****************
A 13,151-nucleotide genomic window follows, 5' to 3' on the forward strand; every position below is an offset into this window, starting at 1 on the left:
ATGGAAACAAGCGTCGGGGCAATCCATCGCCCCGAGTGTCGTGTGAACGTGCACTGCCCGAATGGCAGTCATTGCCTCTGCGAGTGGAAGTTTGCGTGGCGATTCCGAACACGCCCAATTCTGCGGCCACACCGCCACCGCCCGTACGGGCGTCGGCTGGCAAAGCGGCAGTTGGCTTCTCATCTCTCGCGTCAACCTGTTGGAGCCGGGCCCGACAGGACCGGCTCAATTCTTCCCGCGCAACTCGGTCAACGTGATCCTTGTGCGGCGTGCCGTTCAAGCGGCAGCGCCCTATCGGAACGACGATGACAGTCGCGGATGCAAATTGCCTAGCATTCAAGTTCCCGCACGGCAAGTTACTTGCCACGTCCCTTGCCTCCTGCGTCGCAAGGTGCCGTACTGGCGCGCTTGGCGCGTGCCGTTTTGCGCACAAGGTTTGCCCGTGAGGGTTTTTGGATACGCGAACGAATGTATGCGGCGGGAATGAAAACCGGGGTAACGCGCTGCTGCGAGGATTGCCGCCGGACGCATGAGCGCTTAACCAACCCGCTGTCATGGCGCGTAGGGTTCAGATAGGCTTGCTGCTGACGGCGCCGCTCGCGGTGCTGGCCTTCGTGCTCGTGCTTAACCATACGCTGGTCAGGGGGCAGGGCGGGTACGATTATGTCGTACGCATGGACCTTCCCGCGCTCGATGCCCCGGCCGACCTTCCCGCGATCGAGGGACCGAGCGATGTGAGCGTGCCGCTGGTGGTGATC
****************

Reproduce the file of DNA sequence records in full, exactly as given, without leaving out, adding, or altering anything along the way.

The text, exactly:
A 13,151-nucleotide genomic window follows, 5' to 3' on the forward strand; every position below is an offset into this window, starting at 1 on the left:
ATGGAAACAAGCGTCGGGGCAATCCATCGCCCCGAGTGTCGTGTGAACGTGCACTGCCCGAATGGCAGTCATTGCCTCTGCGAGTGGAAGTTTGCGTGGCGATTCCGAACACGCCCAATTCTGCGGCCACACCGCCACCGCCCGTACGGGCGTCGGCTGGCAAAGCGGCAGTTGGCTTCTCATCTCTCGCGTCAACCTGTTGGAGCCGGGCCCGACAGGACCGGCTCAATTCTTCCCGCGCAACTCGGTCAACGTGATCCTTGTGCGGCGTGCCGTTCAAGCGGCAGCGCCCTATCGGAACGACGATGACAGTCGCGGATGCAAATTGCCTAGCATTCAAGTTCCCGCACGGCAAGTTACTTGCCACGTCCCTTGCCTCCTGCGTCGCAAGGTGCCGTACTGGCGCGCTTGGCGCGTGCCGTTTTGCGCACAAGGTTTGCCCGTGAGGGTTTTTGGATACGCGAACGAATGTATGCGGCGGGAATGAAAACCGGGGTAACGCGCTGCTGCGAGGATTGCCGCCGGACGCATGAGCGCTTAACCAACCCGCTGTCATGGCGCGTAGGGTTCAGATAGGCTTGCTGCTGACGGCGCCGCTCGCGGTGCTGGCCTTCGTGCTCGTGCTTAACCATACGCTGGTCAGGGGGCAGGGCGGGTACGATTATGTCGTACGCATGGACCTTCCCGCGCTCGATGCCCCGGCCGACCTTCCCGCGATCGAGGGACCGAGCGATGTGAGCGTGCCGCTGGTGGTGATC